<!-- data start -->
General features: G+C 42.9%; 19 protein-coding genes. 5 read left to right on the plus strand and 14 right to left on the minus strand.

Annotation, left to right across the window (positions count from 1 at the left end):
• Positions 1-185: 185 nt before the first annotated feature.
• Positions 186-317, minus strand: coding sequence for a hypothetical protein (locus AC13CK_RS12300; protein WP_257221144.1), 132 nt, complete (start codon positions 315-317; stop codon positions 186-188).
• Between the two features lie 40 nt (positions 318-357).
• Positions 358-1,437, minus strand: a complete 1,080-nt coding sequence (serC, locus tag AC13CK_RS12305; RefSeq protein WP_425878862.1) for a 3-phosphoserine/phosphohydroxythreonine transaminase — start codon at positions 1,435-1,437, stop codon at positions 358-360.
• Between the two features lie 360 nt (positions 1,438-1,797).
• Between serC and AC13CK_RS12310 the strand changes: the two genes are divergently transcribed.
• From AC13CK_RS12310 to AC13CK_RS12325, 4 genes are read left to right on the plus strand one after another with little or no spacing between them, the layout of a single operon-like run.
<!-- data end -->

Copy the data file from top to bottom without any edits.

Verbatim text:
General features: G+C 42.9%; 19 protein-coding genes. 5 read left to right on the plus strand and 14 right to left on the minus strand.

Annotation, left to right across the window (positions count from 1 at the left end):
• Positions 1-185: 185 nt before the first annotated feature.
• Positions 186-317, minus strand: coding sequence for a hypothetical protein (locus AC13CK_RS12300; protein WP_257221144.1), 132 nt, complete (start codon positions 315-317; stop codon positions 186-188).
• Between the two features lie 40 nt (positions 318-357).
• Positions 358-1,437, minus strand: a complete 1,080-nt coding sequence (serC, locus tag AC13CK_RS12305; RefSeq protein WP_425878862.1) for a 3-phosphoserine/phosphohydroxythreonine transaminase — start codon at positions 1,435-1,437, stop codon at positions 358-360.
• Between the two features lie 360 nt (positions 1,438-1,797).
• Between serC and AC13CK_RS12310 the strand changes: the two genes are divergently transcribed.
• From AC13CK_RS12310 to AC13CK_RS12325, 4 genes are read left to right on the plus strand one after another with little or no spacing between them, the layout of a single operon-like run.